I do slightly agree with the comments about maturity but I started undergrad at 21 and don’t feel like I struggled too much. There’s also the flip side where people who are more mature have maybe been out of school a year or two and have an adjustment period while getting back into the swing of full time classroom learning. So for me it’s a wash. I’d rather struggle a little more as a younger student in a professional program than struggle several years paying off a whole extra year of tuition personally.
 
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logan19

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I think a lot depends on the current strength of your application. If you have strong grades, good experience hours and solid LOR relationships, I'd say save yourself the extra undergraduate tuition and apply. If your grades aren't great or you're lacking in hours, I would hold off and take that extra year to further develop your application.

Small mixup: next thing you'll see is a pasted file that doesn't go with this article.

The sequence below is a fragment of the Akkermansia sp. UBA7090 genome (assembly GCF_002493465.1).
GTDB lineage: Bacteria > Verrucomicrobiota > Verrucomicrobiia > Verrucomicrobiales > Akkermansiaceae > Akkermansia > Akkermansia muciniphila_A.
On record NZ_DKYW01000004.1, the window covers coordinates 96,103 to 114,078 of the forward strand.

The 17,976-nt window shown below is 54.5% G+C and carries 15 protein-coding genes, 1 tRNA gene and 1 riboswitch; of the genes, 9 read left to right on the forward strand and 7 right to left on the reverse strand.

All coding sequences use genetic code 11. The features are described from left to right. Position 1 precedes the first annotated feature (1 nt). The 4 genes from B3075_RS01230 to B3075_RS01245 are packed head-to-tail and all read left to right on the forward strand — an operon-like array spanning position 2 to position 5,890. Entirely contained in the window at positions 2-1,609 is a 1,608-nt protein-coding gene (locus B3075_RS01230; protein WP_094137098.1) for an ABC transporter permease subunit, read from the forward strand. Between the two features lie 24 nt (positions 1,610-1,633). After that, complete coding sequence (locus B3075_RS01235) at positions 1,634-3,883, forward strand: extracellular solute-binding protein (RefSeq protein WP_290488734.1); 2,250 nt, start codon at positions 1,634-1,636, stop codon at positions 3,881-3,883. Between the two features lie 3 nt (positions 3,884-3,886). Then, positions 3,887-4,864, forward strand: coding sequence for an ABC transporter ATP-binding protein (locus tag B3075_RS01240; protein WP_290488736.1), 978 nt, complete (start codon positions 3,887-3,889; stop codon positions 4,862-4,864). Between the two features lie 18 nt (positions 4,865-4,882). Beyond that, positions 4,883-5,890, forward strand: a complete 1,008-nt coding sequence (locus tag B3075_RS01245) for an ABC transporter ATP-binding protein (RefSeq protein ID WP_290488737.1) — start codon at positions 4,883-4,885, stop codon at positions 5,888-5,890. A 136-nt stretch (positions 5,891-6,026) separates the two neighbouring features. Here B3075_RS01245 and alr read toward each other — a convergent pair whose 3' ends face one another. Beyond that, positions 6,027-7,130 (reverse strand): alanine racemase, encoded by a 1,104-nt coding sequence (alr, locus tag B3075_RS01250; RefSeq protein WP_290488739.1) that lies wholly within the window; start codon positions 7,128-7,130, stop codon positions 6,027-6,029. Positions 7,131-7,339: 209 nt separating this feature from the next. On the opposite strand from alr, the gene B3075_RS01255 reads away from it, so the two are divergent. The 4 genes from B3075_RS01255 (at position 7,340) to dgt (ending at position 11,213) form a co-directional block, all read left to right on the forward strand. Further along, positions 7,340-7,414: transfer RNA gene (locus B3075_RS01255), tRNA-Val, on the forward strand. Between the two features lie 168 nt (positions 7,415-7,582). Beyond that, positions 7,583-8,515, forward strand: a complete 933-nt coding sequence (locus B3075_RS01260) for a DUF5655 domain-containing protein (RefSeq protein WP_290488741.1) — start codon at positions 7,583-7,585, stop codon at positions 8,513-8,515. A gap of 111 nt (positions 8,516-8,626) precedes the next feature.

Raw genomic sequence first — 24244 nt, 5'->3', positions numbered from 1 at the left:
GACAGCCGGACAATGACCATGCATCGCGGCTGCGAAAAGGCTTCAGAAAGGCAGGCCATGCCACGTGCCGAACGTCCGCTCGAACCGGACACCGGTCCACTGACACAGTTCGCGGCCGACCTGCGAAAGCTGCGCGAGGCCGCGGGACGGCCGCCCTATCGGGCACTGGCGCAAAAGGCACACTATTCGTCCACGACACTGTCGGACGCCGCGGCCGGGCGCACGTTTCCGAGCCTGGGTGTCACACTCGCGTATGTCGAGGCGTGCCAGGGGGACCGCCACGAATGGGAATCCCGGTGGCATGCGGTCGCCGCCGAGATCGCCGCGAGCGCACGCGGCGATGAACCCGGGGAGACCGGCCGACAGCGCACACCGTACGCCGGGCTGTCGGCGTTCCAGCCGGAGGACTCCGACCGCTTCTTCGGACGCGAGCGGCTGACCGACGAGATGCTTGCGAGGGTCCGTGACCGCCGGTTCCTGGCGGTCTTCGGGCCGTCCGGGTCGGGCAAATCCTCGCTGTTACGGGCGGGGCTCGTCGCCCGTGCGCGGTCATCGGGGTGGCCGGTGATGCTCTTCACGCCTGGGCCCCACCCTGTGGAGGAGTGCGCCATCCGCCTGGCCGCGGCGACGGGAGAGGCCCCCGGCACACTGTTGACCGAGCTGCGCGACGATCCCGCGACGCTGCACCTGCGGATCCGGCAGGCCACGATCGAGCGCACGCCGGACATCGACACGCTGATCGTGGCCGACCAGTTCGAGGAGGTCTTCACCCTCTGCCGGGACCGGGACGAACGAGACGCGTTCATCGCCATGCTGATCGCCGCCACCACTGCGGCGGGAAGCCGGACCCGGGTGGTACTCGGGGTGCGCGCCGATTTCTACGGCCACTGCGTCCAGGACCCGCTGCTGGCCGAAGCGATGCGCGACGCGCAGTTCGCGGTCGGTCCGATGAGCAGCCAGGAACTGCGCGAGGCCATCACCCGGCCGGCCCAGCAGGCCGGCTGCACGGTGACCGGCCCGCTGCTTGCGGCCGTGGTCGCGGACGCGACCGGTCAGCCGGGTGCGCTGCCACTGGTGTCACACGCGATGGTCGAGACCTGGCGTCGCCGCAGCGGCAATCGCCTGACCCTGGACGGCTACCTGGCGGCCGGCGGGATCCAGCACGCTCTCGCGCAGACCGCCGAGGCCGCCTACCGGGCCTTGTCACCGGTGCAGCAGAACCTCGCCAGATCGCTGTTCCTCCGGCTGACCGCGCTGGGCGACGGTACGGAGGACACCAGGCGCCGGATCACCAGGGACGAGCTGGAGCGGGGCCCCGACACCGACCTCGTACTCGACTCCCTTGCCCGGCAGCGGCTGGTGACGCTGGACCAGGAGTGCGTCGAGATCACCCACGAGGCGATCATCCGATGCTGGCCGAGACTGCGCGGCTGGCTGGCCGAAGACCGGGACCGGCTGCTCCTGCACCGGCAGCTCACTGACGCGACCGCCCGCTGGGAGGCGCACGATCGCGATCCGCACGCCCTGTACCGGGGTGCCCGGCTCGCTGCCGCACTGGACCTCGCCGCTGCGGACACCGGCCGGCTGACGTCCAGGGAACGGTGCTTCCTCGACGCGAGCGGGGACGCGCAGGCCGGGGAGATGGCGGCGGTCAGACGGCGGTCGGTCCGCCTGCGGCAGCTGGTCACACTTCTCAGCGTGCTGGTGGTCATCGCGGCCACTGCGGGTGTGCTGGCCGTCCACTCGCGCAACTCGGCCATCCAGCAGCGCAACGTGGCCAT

I had a couple classmates that were 19 and 20 when we started vet school. While they were nice people, there were definitely times where you could tell they were less mature than the rest of the class and I think even a couple years in your early twenties contributes to your development as a person. I think there is a the risk of becoming so hyper-focused on getting into vet school that you lack the well-roundedness of someone who has gone longer through school or is non-traditional.